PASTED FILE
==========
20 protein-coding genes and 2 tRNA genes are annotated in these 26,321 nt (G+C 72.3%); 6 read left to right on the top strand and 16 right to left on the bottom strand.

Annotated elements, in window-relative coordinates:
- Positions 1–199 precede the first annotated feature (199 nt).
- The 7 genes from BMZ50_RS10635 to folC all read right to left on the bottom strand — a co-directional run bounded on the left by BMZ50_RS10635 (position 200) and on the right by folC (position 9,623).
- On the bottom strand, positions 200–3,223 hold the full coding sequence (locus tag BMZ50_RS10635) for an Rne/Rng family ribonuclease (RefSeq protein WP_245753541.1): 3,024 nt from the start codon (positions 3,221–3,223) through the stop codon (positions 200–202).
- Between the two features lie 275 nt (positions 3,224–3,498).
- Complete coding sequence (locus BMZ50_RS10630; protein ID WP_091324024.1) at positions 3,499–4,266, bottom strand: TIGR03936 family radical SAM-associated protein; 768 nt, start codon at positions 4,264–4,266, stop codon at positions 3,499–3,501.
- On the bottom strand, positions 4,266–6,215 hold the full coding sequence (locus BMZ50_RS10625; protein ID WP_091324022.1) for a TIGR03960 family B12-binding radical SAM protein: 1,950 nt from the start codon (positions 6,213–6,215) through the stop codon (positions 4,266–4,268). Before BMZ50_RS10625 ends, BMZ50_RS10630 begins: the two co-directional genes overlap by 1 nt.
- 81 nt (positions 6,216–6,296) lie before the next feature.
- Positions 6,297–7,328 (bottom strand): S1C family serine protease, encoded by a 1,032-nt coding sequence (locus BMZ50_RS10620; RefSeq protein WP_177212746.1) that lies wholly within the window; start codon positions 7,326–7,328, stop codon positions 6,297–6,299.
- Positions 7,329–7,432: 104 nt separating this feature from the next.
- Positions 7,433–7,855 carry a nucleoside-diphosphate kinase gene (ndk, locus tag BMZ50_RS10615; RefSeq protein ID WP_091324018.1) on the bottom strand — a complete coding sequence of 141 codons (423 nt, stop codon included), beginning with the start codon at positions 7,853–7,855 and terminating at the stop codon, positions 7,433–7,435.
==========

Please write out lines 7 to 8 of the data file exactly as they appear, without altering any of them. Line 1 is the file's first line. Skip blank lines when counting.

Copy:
- Complete coding sequence (locus BMZ50_RS10630; protein ID WP_091324024.1) at positions 3,499–4,266, bottom strand: TIGR03936 family radical SAM-associated protein; 768 nt, start codon at positions 4,264–4,266, stop codon at positions 3,499–3,501.
- On the bottom strand, positions 4,266–6,215 hold the full coding sequence (locus BMZ50_RS10625; protein ID WP_091324022.1) for a TIGR03960 family B12-binding radical SAM protein: 1,950 nt from the start codon (positions 6,213–6,215) through the stop codon (positions 4,266–4,268). Before BMZ50_RS10625 ends, BMZ50_RS10630 begins: the two co-directional genes overlap by 1 nt.